Attitudes Toward Child Abuse, Then and Now? What has changed in public attitudes to child abuse--physical abuse, neglect, maltreatment--from the 1870s to the present?

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litteacher8 | High School Teacher | (Level 3) Distinguished Educator

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In the 1870s, people raised their children in whatever way they saw fit and most people did not get involved. How a parent disciplined his or her children was considered a private matter. No one really interfered unless the abuse got especially severe, and often not even then. Teachers regularly beat their pupils, and parents whipped their children. It was the norm, not an exception. In fact, it was often advocated by churches and authority figures: spare the rod, spoil the child. Over time, it became socially unacceptable to use severe corporal punishment. Light spanking was acceptable. Today, spanking is illegal in schools in most states, and although not necessarily illegal for parents, it is frowned upon and social services will often intervene if someone feels it draws the line into abuse.
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besure77 | Middle School Teacher | (Level 1) Senior Educator

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I believe that views of child abuse has changed over the years. It seems that over time child abuse has become of a issue that is discussed. Before, it was issue that was private and left to the family and was considered no one else's business. There are agencies that exist now days, such as child and family protective services, that are dedicated to stopping child abuse. These kinds of agencies did not exist before.

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Jen Sambdman | High School Teacher | (Level 1) Assistant Educator

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As far as physical abuse is concerned, the definition has changed over time. I distinctly remember as a child, if I were to talk back, do something bad or dangerous, I would get a spank on the bottom. It was never with a spoon or anything, but the hand of my dad. It got my attention and I knew never to do whatever I did or said again. I do not consider that abuse by ANY means as my parents gave me a rationale for why they did it, and didn't do it often. I think I turned out pretty good in all honesty. Who knows where I would be if I didn't have discipline. Ask your Grandmother how she was disciplined. I bet she has probably had "a switch taken to [her] backside" when she was younger. Today if you grab your kid by the hand and yank him/her out of the middle of a street when a car is coming and they ran out there and you dislocate his/her shoulder, your parental rights are suspended so quick. Nowadays you glare at your kid when he/she makes a smart remark, you probably have scarred that child for life and someone is calling DCFS on you before you blink. There is a difference between abuse and discipline but everyone has a different definition and it will always change over time.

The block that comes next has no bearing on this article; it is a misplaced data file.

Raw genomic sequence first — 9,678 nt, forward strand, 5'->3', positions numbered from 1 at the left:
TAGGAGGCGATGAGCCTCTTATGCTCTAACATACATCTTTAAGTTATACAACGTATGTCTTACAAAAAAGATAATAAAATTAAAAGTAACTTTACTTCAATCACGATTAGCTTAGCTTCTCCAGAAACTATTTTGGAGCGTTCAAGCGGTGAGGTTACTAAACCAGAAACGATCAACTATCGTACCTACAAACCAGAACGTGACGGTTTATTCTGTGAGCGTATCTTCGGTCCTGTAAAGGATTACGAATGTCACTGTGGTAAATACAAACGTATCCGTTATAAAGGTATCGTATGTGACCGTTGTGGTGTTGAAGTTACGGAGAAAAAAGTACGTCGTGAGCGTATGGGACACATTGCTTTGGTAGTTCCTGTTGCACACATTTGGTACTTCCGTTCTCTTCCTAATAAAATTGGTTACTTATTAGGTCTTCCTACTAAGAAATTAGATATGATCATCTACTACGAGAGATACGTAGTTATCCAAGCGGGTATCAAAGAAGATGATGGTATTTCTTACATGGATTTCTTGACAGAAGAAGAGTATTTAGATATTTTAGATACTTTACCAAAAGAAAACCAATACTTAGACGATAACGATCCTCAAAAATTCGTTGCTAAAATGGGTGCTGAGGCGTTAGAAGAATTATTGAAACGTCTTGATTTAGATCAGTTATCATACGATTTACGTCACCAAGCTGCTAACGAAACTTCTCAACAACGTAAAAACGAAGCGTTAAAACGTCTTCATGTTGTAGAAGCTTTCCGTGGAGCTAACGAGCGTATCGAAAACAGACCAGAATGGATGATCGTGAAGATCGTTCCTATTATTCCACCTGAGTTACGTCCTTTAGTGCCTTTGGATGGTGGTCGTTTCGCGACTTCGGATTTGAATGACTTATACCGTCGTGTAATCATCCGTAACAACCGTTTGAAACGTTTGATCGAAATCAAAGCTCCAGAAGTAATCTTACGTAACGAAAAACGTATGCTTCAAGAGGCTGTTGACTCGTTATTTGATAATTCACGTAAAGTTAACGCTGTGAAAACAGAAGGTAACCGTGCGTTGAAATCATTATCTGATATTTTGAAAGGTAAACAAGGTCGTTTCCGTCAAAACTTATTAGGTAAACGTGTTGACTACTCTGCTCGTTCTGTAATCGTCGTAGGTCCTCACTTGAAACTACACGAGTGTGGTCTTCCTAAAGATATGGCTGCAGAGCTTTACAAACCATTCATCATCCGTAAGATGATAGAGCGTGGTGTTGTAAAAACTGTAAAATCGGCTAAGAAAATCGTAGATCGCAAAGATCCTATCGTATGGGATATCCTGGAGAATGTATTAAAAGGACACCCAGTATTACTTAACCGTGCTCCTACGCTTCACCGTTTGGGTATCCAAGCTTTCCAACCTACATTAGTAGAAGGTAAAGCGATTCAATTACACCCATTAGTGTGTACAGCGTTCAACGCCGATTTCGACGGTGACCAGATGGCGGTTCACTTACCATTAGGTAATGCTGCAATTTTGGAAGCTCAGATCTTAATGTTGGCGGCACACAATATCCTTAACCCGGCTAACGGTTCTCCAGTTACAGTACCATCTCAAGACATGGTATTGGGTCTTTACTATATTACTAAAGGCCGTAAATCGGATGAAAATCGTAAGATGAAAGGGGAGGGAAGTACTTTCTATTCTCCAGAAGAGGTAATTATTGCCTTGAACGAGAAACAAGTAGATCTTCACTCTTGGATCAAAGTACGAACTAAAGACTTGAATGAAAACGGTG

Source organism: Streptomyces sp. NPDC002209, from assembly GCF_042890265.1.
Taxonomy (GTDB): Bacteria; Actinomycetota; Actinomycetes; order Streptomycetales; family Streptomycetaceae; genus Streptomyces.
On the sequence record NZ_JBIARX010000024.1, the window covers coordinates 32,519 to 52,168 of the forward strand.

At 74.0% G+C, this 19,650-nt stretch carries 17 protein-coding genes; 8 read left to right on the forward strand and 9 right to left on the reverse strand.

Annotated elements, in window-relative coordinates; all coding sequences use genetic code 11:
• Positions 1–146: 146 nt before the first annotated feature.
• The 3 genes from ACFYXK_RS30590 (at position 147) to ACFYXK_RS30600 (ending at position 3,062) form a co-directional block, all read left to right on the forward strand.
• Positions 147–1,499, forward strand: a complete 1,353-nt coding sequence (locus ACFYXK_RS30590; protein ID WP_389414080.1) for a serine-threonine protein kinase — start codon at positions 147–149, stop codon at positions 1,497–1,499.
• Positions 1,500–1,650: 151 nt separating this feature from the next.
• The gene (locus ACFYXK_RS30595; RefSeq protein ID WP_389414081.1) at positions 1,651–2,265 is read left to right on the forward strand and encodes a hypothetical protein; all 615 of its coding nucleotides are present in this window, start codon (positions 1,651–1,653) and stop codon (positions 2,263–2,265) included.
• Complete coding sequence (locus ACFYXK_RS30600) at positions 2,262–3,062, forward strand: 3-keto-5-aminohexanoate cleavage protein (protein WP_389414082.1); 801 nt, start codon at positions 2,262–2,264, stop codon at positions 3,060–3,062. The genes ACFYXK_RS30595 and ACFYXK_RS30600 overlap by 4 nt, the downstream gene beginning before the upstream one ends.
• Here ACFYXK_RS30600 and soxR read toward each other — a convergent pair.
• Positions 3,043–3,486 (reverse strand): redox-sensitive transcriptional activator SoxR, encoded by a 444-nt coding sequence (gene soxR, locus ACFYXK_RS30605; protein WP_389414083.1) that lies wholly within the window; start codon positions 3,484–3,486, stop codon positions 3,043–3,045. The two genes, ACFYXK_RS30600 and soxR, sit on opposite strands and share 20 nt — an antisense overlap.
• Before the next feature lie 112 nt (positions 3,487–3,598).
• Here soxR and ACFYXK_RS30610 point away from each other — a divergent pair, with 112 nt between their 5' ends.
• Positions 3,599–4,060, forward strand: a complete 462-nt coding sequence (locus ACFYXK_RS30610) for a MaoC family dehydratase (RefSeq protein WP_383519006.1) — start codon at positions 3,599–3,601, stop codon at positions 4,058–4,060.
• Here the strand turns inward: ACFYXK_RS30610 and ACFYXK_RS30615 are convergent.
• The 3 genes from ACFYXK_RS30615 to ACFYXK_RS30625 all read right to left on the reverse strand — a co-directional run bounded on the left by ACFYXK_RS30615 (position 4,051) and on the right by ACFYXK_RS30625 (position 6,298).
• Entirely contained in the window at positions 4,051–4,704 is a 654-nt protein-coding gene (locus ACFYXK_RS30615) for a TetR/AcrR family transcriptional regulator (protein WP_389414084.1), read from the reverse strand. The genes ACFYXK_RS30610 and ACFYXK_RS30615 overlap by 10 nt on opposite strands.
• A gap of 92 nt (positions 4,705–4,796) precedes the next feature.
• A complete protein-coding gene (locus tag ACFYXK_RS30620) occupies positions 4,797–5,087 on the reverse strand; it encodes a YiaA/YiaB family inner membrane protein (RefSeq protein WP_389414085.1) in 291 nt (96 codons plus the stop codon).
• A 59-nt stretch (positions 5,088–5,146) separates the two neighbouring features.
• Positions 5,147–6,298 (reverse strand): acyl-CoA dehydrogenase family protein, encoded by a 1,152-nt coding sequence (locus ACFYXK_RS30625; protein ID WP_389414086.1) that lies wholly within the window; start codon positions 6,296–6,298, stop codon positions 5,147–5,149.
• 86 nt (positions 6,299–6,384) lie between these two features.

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lynn30k | High School Teacher | (Level 1) Educator

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Child abuse is not a recent phenomenon. The main change over the last hundred or so years has been in public attitudes toward the problem. Until fairly recently (in an historic sense),children have been seen as extensions of, and "property" of, their parents. When child abuse was known to be happening, the attitude was more one of letting families deal with their own issues. When children's rights began to be recognized in a legal sense, societies began to take more of an active role in their protection.

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alohaspirit | Middle School Teacher | (Level 2) Assistant Educator

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Before the Child Labor Laws that came out after the early 1900's, children were born into a family in America for work.  The fact that many immigrant families had to use every family member in order to "make it" in America, allowed the business/factory system to allow childern to work long hours in dangerous environments.  After the Child Labor laws, the ideal of child labor changed since it became illegal to have childern work in those environments and under such harsh conditions.  The Child Labor laws were really the catalyst for a change of viewpoint on how families treat their children.

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